This year's back-to-school throughout the county resembles a more normal year, with full-time, in-person instruction and full class sizes.
“With the elimination of social distancing, we no longer have to have smaller classes,” said Sonoma County superintendent Steve Herrington. “So we can have full class sizes as well, as long as we follow the universal masking requirement.”
Herrington said all students, teachers and staff will continue to wear masks indoors to mitigate transmission. And that policies will shift with changes in the virus and state guidance. But as of now, social distance will not be enforced in classrooms and the days of distance and hybrid learning are also over. Parents who would like to keep their child at home can opt for independent study, if the school or a nearby district offers it.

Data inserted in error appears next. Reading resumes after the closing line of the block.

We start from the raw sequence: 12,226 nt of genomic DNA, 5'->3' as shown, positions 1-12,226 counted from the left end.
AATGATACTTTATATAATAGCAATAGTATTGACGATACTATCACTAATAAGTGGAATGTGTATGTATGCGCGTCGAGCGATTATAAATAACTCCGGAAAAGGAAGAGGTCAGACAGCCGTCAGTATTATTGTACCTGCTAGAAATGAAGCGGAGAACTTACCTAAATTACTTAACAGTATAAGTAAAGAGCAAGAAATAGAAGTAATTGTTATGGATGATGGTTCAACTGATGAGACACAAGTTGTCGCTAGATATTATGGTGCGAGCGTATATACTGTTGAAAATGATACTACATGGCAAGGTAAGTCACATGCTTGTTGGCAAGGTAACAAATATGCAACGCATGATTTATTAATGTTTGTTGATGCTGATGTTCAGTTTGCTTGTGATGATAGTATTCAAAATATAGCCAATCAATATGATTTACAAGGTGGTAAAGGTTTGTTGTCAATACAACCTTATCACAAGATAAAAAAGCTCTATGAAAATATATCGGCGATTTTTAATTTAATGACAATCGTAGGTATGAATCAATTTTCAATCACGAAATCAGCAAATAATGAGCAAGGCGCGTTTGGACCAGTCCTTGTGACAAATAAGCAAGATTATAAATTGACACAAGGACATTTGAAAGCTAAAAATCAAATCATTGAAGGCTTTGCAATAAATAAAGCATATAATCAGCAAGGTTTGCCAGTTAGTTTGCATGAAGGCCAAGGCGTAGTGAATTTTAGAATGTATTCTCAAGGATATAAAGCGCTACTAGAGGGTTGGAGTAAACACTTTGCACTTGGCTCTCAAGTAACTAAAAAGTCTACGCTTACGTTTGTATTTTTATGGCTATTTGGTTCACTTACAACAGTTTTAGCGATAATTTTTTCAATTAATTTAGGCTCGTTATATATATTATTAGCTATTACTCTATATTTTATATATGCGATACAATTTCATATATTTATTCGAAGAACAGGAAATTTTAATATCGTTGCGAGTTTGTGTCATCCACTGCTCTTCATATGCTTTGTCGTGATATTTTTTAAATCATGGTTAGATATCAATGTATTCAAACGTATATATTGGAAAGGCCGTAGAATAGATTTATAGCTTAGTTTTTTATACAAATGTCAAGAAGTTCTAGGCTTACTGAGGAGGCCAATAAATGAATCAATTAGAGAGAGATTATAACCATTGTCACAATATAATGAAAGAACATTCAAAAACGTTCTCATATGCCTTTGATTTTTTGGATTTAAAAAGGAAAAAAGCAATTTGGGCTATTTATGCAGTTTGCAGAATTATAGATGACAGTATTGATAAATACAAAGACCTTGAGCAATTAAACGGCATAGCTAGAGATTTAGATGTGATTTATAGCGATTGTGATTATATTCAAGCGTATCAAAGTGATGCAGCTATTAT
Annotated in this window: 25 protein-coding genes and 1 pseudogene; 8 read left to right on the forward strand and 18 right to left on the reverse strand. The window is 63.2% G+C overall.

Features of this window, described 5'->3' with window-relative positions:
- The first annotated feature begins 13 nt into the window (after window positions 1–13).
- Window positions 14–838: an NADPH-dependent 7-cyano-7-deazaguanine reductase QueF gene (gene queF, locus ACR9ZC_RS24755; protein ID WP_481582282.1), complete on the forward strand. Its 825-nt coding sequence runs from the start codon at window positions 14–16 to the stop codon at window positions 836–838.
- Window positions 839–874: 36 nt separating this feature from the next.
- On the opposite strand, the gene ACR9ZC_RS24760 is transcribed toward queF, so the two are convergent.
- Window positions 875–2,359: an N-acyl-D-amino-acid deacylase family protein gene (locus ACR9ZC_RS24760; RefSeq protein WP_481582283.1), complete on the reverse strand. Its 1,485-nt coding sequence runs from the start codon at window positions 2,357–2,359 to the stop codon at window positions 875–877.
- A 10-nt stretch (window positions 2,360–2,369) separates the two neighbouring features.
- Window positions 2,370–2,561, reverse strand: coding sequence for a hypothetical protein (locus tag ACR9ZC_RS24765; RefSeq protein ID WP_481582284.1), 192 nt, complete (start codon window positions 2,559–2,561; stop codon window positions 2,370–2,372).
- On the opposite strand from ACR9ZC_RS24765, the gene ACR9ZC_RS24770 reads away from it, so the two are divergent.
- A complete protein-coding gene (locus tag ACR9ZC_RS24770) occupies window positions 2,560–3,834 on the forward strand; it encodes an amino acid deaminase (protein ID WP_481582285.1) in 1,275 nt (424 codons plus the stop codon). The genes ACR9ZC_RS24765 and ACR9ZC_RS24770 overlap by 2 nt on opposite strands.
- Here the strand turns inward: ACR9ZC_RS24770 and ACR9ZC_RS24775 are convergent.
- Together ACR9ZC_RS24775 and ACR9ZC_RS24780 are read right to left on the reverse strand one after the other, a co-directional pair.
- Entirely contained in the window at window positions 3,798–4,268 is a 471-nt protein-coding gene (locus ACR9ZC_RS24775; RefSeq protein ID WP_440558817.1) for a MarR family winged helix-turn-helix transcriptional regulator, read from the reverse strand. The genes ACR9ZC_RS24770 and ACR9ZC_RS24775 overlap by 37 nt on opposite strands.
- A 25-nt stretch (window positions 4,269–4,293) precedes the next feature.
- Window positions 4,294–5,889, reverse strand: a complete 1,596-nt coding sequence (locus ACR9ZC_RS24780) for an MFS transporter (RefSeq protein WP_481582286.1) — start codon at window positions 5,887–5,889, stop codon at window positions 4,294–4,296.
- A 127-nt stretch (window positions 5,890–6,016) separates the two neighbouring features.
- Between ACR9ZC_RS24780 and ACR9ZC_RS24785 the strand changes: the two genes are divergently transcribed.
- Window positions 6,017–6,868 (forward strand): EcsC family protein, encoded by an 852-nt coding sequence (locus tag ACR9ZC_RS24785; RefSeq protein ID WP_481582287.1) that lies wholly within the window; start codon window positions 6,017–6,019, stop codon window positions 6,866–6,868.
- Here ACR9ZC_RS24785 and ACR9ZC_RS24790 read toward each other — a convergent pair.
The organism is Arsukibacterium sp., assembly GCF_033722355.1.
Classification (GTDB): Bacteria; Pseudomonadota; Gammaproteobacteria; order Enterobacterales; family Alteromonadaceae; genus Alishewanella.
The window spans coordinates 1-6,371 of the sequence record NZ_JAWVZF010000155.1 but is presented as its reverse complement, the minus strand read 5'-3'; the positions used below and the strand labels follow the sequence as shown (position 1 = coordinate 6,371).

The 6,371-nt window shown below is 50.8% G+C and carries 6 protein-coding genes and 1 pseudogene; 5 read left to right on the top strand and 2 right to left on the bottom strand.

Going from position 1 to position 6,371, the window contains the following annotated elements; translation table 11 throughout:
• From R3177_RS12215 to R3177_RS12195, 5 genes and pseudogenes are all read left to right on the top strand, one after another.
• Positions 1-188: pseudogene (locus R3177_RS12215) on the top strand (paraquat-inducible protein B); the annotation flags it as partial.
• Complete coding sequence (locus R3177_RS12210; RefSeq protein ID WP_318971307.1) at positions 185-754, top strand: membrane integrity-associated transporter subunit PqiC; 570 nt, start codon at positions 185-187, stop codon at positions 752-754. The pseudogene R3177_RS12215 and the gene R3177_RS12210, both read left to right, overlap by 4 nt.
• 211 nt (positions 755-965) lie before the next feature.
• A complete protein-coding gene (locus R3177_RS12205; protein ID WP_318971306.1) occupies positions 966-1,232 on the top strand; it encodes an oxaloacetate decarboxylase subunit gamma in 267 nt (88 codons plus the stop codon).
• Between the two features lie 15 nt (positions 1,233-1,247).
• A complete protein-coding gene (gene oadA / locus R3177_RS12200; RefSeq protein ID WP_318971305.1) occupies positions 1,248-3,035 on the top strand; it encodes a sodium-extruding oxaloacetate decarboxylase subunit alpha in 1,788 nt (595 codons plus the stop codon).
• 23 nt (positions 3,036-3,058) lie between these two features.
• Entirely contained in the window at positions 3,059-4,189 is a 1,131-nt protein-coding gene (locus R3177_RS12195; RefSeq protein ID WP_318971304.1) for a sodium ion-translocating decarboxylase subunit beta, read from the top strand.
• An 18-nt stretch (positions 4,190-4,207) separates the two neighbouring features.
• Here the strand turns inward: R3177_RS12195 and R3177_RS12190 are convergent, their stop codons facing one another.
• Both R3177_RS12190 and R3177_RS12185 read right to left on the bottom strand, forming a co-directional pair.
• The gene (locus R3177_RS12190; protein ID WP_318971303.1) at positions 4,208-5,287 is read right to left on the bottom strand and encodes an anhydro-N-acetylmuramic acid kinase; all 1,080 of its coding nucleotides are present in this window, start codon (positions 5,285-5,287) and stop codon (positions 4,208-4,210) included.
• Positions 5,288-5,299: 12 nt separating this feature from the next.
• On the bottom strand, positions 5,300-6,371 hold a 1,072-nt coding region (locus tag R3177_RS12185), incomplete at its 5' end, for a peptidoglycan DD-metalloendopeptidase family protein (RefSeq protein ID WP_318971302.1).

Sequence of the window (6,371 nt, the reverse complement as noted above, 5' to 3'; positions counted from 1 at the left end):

In a Tuesday afternoon county briefing, vaccine officer Urmila Shende said although children can get the highly transmissible delta variant, the response is different than in adults.
“In general children with COVID, they do fine,” Shende said. “We are seeing a little more fever in cases that have the delta variants, but for the most part they do quite well. At this point in Sonoma County, we haven't had any children who have had severe complications from COVID.”
Shende said in addition to masks, high vaccination rates in the household is key.
“Children, for the most part, do not contract the infection at school, they contract it at home and from large and small gatherings,” Shende said. “So the more protective bubble we can create around that child, the less chance that that child is going to become ill.”
There is currently no vaccine mandate for school staff across the county and the office of education estimates that 85 percent of staff are fully vaccinated ahead of the school year.